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Does it really take that long to cough up $500?
November 6, 2012 10:49 AM   Subscribe

Freelance/small business filter: How to handle clients that you are ambivalent about working with?

I am a freelancer and over the past few years, I have tended to weed clients in and out by how much I like them. One of the most important criteria along this domain is: Do they pay on time (net 30), or per an agreement (if it is net 60, fine as long as everyone is up front about this). But if I have to chase to remind them about payment and hear silence, or spend a few months waiting for and chasing a check, then the next time that they contact me I am "busy/can't take on any other projects."

I've been lucky in that I have enough clients/work to get enough work for a salary for the year; if I need more work, then I check in with the clients that I like and enjoy working with and a new project/work almost always appears.

But I still occasionally hear from the client that I've weeded out; they approach me with projects, request for updated contact info, etc. I am polite, but claim to be too busy to take on new work.

If this were a friendship and I decided that they had crossed a boundary, then I would ignore the email, but since this is my livelihood, I wonder if this should be handled differently. Although it is just business, I have a hard time taking emotion out of this because it is my livelihood and I would pay a bill on time; I usually worked hard to hand something over to them on time and meeting all the criteria that they wanted.To be honest, I don't actually need the money right then ...and the clients that do this do it with what seems to be a small amount of money (to me).

These are the solutions that I came up with, but I've always done 2 if I decide that I don't want to work with them.

1) Address what they did and how we need to work moving forward: If you would like me to work with YOUR COMPANY, you need to pay in advance since you paid late in the past.

2) Continue the "I'm busy" (I don't want to refer them to anyone else, if they did this to me, then they will do it to someone else).

3) Just be honest "I like the projects, but late payments are a problem for me. If you ever work at a new company person Y, I would be delighted to work with you again. "

4)??

There is a part of me that is worried about 1, 2, and even 3 because one never knows, people move around in this industry. I don't think that I can or should count on the great clients being there for the next 20 years, and I might need the ones that I weeded out at some point.

So what are thoughts on these solutions and are there other solutions/responses? Is there a way to take the emotion out of this (for me)? Were you upfront with a client and/or did you weed out clients and was there a repercussion for this?
posted by anonymous to Work & Money (5 answers total) 1 user marked this as a favorite
 
"I'm sorry, last time I worked with you you were tardy in paying my invoice. If I am to work with you again I will need payment in advance."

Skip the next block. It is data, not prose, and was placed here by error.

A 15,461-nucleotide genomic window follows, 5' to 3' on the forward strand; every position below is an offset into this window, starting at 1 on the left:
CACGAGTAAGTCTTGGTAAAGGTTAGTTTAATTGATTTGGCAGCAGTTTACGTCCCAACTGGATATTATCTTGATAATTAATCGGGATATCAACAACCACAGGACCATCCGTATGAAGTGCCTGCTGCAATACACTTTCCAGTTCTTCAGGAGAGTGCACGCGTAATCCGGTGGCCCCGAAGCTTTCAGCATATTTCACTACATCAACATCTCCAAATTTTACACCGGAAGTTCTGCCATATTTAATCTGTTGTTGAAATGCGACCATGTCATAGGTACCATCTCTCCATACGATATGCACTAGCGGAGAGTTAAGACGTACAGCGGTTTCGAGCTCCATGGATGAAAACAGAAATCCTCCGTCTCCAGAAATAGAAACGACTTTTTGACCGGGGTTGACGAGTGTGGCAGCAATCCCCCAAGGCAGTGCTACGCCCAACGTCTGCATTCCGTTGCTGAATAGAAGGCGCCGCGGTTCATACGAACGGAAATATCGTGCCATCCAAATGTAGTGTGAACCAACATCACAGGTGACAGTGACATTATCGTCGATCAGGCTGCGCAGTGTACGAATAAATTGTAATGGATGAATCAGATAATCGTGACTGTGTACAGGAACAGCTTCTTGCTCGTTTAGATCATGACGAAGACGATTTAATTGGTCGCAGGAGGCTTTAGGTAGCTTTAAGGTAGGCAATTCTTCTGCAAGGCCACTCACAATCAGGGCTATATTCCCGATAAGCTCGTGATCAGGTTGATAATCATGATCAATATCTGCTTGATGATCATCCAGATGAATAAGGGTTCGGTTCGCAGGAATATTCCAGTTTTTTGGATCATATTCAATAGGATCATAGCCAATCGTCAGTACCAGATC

If they push the issue

"I pay my suppliers on time, and I expect that my clients will pay me on time. Unfortunately I am not in the business of unsecured business financing to companies such as yours, which is what I would effectively be doing if I were to work with you again in any other capacity than payment in advance. This is something we could reconsider after developing a firmer business relationship, but for now this is the only way I can move forward with your request"
posted by jannw at 11:14 AM on November 6, 2012 [1 favorite]


If late payment was the only problem, and you like the client otherwise and want to work with them again, I think 1 is the professional way to go.

I am a freelance copywriter, and I have had a version of this talk with late-paying clients. However, I think payment in advance is a bit much to ask for. I would ask for half up front or the whole thing Net 10 (depending on the project), and warn them that if payment is late, I will immediately stop work on the project.

When it comes to your emotions and judgments about late payment, remember that the people you work with may have little to no control over accounts payable. Just because their CFO is a dick doesn't mean they are bad people.

Finally, if you don't like working with them for reasons other than late payment, then keep doing 2. This is how I handle clients that are disorganized, disrespectful, clueless, or otherwise Clients From Hell.
posted by ottereroticist at 11:34 AM on November 6, 2012 [1 favorite]


If you have enough work from the people who pay you swiftly, then you really are too busy to take on work from the dawdlers. So it's not rude or scolding or a fib. You are your own boss, and you decide how much work is enough. I will also tell people I'm too busy if I can tell that the project is going to be a nightmare. Because it's true. I have better things to do than voluntarily walk into a mess. So, "Thanks for the opportunity, but I really can't take it on right now."